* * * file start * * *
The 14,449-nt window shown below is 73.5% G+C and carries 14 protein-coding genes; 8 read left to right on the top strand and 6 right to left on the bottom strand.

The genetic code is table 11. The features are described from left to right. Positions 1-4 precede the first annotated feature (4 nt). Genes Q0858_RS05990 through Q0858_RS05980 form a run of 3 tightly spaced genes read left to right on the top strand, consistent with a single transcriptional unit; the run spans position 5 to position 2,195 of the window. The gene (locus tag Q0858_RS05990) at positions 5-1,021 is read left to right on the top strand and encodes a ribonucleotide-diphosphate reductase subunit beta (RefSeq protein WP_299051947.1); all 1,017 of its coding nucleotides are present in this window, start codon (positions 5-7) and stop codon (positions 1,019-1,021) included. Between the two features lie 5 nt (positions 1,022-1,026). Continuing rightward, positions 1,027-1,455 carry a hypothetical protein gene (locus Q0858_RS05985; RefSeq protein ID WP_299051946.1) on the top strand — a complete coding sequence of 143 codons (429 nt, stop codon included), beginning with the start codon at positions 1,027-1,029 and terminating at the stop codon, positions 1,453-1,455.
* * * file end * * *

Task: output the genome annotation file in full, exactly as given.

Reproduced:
The 14,449-nt window shown below is 73.5% G+C and carries 14 protein-coding genes; 8 read left to right on the top strand and 6 right to left on the bottom strand.

The genetic code is table 11. The features are described from left to right. Positions 1-4 precede the first annotated feature (4 nt). Genes Q0858_RS05990 through Q0858_RS05980 form a run of 3 tightly spaced genes read left to right on the top strand, consistent with a single transcriptional unit; the run spans position 5 to position 2,195 of the window. The gene (locus tag Q0858_RS05990) at positions 5-1,021 is read left to right on the top strand and encodes a ribonucleotide-diphosphate reductase subunit beta (RefSeq protein WP_299051947.1); all 1,017 of its coding nucleotides are present in this window, start codon (positions 5-7) and stop codon (positions 1,019-1,021) included. Between the two features lie 5 nt (positions 1,022-1,026). Continuing rightward, positions 1,027-1,455 carry a hypothetical protein gene (locus Q0858_RS05985; RefSeq protein ID WP_299051946.1) on the top strand — a complete coding sequence of 143 codons (429 nt, stop codon included), beginning with the start codon at positions 1,027-1,029 and terminating at the stop codon, positions 1,453-1,455.